The 'Wall of Separation' Myth
“The God who gave us life, gave us Liberty at the same time. … Can the liberties of a nation be thought secure when we have removed their only firm basis, a conviction in the minds of the People that these liberties are the gift of God? That they are not to be violated but with his wrath? Indeed I tremble for my country when I reflect that God is just: that his justice cannot sleep for ever.” –Thomas Jefferson
Does the Constitution provide a “wall of separation” between church and state? The short answer is “yes,” but not as erroneously interpreted by judicial activists today.
Article One of our Bill of Rights declares: “Congress shall make no law respecting an establishment of religion, or prohibiting the free exercise thereof; or abridging the freedom of speech, or of the press; or the right of the People peaceably to assemble, and to petition the Government for a redress of grievances.”
Among the most egregious examples of judicial activism undermining our Constitution are the many flawed rulings rendered in regard to Article One (the First Amendment) of the Bill of Rights, particularly to its assurance of religious freedom. Once again, in plain language, the First Amendment stipulates, “Congress shall make no law…”
But activist courts have ruled that this prohibition applies to virtually every public forum, from public schools and sporting events to public squares.
There is no more ominous assault on the Liberty enshrined in our Constitution, no more serious threat to Liberty as “endowed by [our] Creator,” than the grossly errant notion that any vestige of religion must be eradicated from all levels of government and by extension, anything funded by government, federal, state or local. To the extent that knowledge of our Creator (at one time prevalent in every educational institution) is eradicated, then the historically critical foundational principle that the inherent right to Liberty is endowed by God, not man, will be undermined, and thus become subject to the rule of men.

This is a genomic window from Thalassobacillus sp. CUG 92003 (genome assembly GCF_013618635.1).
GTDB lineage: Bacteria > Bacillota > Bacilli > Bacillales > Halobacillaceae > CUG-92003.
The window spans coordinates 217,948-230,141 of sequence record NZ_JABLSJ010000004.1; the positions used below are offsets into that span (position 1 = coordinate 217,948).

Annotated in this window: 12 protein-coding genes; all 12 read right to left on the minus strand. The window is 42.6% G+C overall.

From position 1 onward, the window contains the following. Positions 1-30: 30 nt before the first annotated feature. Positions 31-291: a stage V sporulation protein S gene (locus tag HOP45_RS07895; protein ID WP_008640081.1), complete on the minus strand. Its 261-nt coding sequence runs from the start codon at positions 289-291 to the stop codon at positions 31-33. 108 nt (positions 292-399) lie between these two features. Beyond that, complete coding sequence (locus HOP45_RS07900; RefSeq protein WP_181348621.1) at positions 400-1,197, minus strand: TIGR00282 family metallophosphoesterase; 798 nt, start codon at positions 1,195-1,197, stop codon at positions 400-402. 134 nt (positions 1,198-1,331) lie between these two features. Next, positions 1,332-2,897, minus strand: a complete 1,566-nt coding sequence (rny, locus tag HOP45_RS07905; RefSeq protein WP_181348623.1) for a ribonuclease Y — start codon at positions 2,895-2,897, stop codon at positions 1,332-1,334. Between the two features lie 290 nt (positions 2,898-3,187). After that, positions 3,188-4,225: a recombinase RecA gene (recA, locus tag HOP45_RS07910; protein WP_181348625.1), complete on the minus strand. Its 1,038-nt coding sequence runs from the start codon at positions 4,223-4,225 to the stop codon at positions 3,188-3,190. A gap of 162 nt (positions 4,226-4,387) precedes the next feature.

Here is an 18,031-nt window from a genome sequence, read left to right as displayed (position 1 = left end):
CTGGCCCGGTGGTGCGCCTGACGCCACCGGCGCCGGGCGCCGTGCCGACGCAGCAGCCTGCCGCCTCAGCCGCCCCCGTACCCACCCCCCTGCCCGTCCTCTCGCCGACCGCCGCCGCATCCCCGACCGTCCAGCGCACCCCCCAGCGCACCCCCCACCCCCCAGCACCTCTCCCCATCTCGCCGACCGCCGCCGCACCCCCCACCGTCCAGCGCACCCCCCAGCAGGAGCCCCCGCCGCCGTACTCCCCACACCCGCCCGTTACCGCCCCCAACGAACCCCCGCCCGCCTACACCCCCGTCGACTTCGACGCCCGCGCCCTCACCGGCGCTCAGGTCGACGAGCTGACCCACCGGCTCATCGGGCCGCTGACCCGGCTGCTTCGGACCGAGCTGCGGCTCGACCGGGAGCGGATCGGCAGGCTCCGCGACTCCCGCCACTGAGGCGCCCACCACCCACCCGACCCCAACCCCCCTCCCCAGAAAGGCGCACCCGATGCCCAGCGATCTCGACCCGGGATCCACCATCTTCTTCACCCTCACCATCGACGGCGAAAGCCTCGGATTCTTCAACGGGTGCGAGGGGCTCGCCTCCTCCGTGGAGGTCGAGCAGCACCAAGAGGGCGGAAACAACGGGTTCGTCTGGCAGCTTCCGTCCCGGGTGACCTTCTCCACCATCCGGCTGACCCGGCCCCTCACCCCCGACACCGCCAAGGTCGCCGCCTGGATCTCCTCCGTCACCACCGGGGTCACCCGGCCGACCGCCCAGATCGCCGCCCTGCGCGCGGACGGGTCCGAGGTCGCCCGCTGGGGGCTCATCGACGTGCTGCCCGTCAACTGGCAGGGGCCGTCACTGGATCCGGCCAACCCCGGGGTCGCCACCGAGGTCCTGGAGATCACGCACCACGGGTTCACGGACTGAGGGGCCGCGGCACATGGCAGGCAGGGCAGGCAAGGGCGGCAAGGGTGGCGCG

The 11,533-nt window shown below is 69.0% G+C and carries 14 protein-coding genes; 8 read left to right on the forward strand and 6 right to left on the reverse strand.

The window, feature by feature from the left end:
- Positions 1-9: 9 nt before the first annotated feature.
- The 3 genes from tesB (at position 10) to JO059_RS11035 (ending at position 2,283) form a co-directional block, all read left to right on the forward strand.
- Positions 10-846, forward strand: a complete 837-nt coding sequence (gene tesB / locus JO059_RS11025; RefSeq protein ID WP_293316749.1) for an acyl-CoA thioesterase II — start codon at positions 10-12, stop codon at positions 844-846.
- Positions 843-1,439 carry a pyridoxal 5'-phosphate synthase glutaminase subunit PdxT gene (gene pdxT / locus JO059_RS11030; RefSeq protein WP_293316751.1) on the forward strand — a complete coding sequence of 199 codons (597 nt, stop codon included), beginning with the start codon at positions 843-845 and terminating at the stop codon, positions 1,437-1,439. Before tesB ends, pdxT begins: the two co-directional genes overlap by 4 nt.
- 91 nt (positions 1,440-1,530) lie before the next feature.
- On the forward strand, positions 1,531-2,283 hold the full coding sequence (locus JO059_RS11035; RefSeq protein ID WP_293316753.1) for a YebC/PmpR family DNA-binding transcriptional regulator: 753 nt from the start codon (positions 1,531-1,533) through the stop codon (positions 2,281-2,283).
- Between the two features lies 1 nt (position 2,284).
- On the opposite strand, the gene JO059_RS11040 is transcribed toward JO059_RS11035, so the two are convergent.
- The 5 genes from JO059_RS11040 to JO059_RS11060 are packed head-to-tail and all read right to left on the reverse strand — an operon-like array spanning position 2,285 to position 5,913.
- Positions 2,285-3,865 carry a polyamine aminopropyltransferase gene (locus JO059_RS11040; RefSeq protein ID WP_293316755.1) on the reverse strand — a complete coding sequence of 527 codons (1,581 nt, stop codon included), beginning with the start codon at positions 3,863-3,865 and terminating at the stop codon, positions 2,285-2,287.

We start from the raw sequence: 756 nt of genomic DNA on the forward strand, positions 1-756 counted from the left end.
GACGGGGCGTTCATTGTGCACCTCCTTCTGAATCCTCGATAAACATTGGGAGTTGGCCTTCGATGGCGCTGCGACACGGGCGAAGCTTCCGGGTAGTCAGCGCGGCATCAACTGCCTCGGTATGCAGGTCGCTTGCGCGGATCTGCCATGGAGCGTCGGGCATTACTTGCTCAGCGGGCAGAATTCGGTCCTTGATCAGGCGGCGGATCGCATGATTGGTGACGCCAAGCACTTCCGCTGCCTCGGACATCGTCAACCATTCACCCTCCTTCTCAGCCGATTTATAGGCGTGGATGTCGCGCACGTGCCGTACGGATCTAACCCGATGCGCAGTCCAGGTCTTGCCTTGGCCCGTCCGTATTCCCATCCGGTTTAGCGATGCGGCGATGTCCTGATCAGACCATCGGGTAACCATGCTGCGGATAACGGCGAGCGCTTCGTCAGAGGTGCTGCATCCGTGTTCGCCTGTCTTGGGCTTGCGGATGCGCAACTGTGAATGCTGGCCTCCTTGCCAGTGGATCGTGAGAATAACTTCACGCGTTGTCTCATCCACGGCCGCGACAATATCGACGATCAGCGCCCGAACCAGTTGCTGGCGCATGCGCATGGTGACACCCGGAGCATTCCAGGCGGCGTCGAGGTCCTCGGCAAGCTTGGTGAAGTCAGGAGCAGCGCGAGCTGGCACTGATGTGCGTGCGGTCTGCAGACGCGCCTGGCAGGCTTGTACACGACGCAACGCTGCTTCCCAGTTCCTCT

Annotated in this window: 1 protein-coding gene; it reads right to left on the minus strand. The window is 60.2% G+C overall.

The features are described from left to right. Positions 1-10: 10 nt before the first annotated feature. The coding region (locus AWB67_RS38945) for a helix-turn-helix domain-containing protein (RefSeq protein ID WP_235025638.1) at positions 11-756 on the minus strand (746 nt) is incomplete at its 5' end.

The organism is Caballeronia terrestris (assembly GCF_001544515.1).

Our Founders’ First Amendment intent was that the central government would not favor one religious denomination over others by act of Congress. “Congress shall make no law…” It is precisely that which Thomas Jefferson referenced when noting the Constitution built “a wall of separation between church and State” — and nothing more.
But for decades, judicial activists have “interpreted” the First Amendment’s “Establishment Clause” to suit their political agendas, placing severe constraints upon the free exercise of religion by invoking Thomas Jefferson’s once-obscure but now wholly misrepresented “wall of separation” metaphor.
At that time, Jefferson rightly supported the disestablishment of the Anglican Church as the official religion in Virginia. Baptists hoped he would similarly affirm the disestablishment of the Congregational Church in Connecticut. Moreover, Baptists feared the national government would declare Anglicanism the national church, much as the Crown recognized the Church of England as its official church. Recognition of state-backed religions led to discrimination against those who were not adherents of the official church.
Responding to the Baptists about their concerns, Jefferson wrote: “I contemplate with solemn reverence that act of the whole American people which declared that their legislature should ‘make no law respecting an establishment of religion, or prohibiting the free exercise thereof,’ thus building a wall of separation between Church and State. … I reciprocate your kind prayers for the protection and blessing of the common Father and Creator of man.” (Notably, two days after writing that letter, Jefferson attended religious services in the House of Representatives.)
Jefferson’s letter reaffirmed the Bill of Rights’ barrier between federal and state governments, as well as the prohibition against Congress making any law “respecting an establishment of religion.” His “separation” language most certainly did not create a prohibition against faith expression in public venues. Yet those limitations are how the courts interpret it today. The intended consequence of the contemporary artificial barrier between church and state is to remove references to our Creator from all public forums — particularly government educational institutions. Over time, belief in a sovereign God and His endowment of Liberty and other unalienable Rights of Man falls to the wayside.
Recall that this same Thomas Jefferson also proclaimed: “The God who gave us life, gave us Liberty at the same time. … Can the liberties of a nation be thought secure when we have removed their only firm basis, a conviction in the minds of the People that these liberties are the gift of God? That they are not to be violated but with his wrath? Indeed I tremble for my country when I reflect that God is just: that his justice cannot sleep for ever.”